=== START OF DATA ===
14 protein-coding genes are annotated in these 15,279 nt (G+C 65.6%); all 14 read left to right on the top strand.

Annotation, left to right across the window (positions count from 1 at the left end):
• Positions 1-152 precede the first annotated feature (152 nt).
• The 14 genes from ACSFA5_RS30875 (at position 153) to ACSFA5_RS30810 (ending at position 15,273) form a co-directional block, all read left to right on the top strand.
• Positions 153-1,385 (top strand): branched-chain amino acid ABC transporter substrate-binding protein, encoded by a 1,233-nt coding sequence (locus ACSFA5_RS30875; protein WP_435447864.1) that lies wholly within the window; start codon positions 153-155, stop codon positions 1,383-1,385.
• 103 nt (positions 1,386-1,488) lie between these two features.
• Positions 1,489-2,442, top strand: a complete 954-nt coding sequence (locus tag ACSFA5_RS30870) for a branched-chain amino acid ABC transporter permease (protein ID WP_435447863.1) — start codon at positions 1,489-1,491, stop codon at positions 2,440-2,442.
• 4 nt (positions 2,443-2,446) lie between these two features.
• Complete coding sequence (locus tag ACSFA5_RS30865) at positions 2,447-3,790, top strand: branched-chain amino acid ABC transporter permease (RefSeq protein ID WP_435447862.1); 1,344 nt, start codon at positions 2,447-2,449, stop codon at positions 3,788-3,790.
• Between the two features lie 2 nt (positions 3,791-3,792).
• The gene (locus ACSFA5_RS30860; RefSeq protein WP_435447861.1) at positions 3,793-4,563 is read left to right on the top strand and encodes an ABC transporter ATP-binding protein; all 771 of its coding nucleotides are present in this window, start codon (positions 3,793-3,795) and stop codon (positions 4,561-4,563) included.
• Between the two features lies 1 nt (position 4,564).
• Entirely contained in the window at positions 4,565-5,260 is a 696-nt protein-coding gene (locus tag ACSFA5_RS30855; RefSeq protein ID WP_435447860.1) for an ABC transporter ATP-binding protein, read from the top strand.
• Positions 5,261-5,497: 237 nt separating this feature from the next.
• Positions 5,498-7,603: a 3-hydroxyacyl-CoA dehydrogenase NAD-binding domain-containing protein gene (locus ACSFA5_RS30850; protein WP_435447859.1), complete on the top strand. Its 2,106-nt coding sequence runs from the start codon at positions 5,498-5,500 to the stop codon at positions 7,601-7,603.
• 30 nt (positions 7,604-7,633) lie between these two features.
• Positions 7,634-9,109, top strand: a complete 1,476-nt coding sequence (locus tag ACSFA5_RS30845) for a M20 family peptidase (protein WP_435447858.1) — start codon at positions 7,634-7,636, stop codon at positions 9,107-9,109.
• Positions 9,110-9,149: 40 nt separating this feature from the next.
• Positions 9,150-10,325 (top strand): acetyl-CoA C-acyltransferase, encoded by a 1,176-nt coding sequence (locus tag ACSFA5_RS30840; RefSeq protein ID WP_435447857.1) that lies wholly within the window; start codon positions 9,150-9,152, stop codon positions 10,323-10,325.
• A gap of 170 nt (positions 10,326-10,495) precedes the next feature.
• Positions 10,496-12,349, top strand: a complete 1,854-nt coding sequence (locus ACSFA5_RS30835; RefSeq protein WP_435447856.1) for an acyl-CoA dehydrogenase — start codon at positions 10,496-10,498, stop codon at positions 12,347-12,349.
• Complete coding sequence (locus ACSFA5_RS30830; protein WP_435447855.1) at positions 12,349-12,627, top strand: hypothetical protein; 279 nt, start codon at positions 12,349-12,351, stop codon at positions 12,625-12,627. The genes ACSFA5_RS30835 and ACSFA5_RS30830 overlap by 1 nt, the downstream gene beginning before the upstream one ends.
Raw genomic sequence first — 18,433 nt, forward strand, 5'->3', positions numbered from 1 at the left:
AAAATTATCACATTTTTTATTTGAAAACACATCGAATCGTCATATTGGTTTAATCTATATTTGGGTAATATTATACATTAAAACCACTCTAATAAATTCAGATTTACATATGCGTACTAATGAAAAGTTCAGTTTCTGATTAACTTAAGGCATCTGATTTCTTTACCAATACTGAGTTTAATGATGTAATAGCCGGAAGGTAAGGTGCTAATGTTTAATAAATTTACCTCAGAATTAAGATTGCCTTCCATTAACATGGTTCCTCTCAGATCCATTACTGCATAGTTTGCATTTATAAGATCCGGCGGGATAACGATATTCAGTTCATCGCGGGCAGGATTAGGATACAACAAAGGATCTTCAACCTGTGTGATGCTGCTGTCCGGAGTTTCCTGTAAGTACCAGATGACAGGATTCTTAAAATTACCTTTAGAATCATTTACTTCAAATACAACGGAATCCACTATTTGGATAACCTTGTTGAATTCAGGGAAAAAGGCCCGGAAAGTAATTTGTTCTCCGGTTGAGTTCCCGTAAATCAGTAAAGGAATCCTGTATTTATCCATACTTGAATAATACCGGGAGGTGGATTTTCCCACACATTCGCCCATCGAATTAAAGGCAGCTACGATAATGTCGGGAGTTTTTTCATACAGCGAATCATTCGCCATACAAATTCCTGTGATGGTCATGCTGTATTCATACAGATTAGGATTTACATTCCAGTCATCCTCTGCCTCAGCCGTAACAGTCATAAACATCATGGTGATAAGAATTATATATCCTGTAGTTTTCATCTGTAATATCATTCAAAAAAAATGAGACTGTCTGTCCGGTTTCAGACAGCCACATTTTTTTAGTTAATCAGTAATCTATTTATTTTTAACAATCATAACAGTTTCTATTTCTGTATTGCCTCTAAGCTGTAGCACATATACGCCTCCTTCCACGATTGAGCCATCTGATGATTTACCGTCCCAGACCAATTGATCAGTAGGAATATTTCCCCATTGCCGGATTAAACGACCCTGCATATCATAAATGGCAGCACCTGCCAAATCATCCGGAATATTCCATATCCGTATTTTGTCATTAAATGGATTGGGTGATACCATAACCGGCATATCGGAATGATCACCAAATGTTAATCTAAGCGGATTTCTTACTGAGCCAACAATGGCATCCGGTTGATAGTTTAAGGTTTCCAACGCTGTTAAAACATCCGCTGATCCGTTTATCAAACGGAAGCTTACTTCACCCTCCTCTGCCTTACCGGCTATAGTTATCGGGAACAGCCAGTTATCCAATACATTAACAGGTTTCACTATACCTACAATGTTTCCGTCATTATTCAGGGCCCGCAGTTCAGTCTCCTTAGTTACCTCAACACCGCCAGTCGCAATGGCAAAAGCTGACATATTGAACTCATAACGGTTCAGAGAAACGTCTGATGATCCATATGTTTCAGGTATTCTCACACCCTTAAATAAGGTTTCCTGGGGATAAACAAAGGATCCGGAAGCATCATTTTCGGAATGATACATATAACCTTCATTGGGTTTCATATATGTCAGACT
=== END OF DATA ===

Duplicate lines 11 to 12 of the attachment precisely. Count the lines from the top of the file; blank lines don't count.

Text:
• The gene (locus ACSFA5_RS30860; RefSeq protein WP_435447861.1) at positions 3,793-4,563 is read left to right on the top strand and encodes an ABC transporter ATP-binding protein; all 771 of its coding nucleotides are present in this window, start codon (positions 3,793-3,795) and stop codon (positions 4,561-4,563) included.
• Between the two features lies 1 nt (position 4,564).